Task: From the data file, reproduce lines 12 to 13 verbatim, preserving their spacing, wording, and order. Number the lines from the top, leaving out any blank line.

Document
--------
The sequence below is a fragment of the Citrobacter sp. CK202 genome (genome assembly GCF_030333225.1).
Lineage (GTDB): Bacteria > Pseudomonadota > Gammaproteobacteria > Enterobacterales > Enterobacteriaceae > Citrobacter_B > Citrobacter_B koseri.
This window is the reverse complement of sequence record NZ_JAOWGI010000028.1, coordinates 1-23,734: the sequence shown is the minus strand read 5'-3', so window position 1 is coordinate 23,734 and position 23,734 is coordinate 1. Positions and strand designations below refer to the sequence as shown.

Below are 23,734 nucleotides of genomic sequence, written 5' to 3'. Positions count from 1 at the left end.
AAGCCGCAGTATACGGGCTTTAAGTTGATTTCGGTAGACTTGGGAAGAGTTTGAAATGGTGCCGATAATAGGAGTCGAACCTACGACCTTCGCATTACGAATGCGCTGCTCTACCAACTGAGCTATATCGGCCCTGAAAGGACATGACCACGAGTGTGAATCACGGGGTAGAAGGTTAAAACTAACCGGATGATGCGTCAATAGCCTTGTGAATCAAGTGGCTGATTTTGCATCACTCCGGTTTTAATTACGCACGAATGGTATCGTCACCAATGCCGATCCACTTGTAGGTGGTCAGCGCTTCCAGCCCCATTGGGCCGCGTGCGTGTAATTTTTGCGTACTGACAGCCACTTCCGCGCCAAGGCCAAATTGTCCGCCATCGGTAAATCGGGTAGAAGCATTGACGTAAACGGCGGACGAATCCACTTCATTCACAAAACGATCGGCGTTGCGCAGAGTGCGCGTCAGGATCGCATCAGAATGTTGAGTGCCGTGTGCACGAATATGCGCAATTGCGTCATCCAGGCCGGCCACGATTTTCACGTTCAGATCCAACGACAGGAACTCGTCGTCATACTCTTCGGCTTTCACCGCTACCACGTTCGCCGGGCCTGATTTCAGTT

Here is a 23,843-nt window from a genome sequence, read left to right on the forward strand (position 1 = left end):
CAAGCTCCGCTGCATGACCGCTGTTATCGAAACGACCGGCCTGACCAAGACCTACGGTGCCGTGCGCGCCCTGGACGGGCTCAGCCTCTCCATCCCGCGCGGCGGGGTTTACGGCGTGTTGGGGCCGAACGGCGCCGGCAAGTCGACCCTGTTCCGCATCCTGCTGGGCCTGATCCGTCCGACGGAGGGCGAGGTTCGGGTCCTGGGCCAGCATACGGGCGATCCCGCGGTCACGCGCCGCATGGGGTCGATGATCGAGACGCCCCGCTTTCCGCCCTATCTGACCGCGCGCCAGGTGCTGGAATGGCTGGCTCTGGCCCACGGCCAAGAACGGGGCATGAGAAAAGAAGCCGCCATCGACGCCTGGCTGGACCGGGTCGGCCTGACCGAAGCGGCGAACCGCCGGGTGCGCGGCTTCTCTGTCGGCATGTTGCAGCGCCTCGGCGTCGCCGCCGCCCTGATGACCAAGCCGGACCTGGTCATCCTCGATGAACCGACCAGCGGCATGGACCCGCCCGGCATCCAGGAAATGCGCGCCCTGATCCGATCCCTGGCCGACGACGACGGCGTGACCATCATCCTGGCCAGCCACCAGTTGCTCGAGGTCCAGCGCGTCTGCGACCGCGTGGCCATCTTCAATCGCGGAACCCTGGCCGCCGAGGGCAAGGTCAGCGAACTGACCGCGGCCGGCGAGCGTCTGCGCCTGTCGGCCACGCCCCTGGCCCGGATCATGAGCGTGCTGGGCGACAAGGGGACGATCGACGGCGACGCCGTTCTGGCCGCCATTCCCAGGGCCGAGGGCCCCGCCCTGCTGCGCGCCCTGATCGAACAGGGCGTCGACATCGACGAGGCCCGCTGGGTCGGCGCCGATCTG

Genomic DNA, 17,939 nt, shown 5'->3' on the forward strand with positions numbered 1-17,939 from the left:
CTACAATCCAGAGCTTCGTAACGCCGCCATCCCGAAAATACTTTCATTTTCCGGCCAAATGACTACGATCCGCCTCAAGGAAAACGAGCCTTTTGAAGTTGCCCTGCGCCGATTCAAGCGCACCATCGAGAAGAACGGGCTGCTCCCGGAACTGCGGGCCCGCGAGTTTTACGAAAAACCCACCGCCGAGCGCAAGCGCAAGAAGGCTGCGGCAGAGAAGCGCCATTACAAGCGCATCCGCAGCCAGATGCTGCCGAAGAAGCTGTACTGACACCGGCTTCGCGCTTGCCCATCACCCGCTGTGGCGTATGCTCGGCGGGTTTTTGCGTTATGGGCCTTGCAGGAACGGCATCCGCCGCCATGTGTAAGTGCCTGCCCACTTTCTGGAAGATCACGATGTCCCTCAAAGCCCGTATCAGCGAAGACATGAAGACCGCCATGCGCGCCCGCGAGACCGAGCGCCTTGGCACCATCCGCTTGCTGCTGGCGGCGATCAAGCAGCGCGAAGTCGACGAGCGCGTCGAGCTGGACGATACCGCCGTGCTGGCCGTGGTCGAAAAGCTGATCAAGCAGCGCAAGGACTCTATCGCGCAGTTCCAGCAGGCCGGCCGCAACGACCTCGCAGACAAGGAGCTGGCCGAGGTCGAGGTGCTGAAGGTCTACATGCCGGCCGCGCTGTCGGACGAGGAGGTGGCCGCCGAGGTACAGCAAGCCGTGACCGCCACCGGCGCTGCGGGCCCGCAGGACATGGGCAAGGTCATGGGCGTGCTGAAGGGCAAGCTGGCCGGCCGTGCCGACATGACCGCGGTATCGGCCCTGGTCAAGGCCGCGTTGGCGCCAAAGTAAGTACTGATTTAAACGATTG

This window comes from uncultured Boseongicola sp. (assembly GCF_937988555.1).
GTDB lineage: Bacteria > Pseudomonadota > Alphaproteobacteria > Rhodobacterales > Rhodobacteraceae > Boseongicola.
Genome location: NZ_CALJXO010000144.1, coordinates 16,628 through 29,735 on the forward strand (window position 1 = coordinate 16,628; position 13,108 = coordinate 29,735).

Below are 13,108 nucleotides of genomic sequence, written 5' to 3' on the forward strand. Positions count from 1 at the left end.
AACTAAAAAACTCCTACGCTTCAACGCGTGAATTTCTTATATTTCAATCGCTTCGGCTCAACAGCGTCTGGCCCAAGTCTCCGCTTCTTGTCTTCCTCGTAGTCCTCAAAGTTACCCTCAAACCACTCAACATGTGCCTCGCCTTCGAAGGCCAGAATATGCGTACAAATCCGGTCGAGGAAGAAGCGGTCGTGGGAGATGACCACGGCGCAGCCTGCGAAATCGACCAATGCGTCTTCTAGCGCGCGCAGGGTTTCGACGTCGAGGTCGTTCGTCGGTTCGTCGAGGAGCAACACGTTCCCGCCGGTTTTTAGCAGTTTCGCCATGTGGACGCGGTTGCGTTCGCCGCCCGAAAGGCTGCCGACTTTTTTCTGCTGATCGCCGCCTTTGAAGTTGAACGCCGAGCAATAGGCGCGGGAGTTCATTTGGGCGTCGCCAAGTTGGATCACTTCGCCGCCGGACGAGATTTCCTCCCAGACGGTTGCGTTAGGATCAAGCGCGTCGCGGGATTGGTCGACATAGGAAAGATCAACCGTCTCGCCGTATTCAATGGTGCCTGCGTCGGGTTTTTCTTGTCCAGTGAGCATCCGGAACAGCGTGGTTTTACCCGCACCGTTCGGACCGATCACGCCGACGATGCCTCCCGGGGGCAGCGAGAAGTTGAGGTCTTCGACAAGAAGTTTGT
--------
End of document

Genome location: NZ_CALJXO010000144.1, coordinates 16,628 through 29,735 on the forward strand (window position 1 = coordinate 16,628; position 13,108 = coordinate 29,735).

Below are 13,108 nucleotides of genomic sequence, written 5' to 3' on the forward strand. Positions count from 1 at the left end.